Implementing SMART Goals
First, let’s take a look at how we would utilize each SMART goal tool in our parking lot change:
Specific – Be specific and state clearly and be precise on what the new change is and why it’s necessary. Do allow for employee input on all levels so each person understands why the change is necessary. Be prepared for resistance to change and have a plan, facilitator or team to deal with helping those who don’t understand the need for the change.
Measurable – As part of your resistance to change process, you can show employees why it is indeed better for the customers to have access to a closer or more open parking space. Do this using by offering up data they can see and measure. For example, if customer surveys show the business was losing money due to the customer parking lot area—offer that to those who object to the change so they can see, touch and understand the change.
Achievable – It’s important to let everyone involved in the change understand that without their cooperation, the change isn’t feasible or achievable. If one employee totally disagrees and refuses to accept the new employee parking lot area, he or she may find others to join them in their revolt. Show them this change is only possible if everyone participates—even top level management.
Relevant – You must also be able to convey why the change is relevant to the employee as well as the customer. Help them understand things like customer attitudes and satisfaction can only be improved upon if their experience starts outside of the building with a wider, more accessible parking area. Let them know unhappy customers will only make their job harder—especially if trying to please an already angered customer who was forced to park far away from the building. For the naysayers, you may wish to implement an employee parking spot of the month within the customer parking area and make sure to be fair when rotating the spot.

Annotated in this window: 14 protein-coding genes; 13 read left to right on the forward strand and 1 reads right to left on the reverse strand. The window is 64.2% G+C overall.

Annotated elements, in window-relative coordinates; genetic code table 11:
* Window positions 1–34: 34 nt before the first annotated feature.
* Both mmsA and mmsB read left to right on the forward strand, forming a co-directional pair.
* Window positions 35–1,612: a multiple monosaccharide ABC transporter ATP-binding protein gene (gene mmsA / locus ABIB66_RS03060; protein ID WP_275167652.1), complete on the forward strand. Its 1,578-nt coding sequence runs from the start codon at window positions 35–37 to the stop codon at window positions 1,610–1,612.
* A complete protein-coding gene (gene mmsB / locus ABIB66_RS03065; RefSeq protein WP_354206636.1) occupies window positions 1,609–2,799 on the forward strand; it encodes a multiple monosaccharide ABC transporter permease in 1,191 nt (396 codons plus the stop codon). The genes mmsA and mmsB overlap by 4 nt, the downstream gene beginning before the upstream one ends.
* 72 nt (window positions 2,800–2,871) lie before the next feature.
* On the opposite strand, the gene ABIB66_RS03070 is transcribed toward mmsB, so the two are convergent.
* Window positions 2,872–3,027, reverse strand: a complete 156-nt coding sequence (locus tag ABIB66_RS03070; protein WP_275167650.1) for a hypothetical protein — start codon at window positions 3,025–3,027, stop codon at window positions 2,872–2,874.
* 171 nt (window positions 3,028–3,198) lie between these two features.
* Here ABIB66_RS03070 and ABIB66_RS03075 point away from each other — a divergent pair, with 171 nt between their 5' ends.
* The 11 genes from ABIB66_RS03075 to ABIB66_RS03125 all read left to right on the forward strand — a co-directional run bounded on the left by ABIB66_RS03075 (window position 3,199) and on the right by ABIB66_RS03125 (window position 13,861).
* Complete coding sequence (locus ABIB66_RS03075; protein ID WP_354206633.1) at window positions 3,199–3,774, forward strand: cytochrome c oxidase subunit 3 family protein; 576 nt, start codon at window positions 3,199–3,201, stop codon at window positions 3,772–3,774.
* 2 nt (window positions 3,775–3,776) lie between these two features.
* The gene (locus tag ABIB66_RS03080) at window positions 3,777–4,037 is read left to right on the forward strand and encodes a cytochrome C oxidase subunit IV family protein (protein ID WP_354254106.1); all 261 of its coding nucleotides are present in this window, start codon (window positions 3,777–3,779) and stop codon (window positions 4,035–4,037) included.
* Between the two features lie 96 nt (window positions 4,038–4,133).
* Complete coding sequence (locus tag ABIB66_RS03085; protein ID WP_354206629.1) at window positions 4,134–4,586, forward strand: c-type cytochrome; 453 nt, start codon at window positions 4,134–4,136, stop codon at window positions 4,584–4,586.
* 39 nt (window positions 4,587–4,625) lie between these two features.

Time-Bound – Offer up enough time for everyone to accept the new employee parking area. Let them know as far in advance as possible when the change will be implemented. Expect some to deny or ignore the change and use change control processes to help them overcome their resistance. Have a change resistance committee to help those who are having a difficult time—or those that constantly complain about the change.
This simple example of SMART goals for change a management process will ultimately ensure any organization change flows in a streamlined process, allows enough time for acceptance, and offers up realistic goals that will make those fearful or non-accepting of the change, willing to follow the new rules and be part of the company’s team.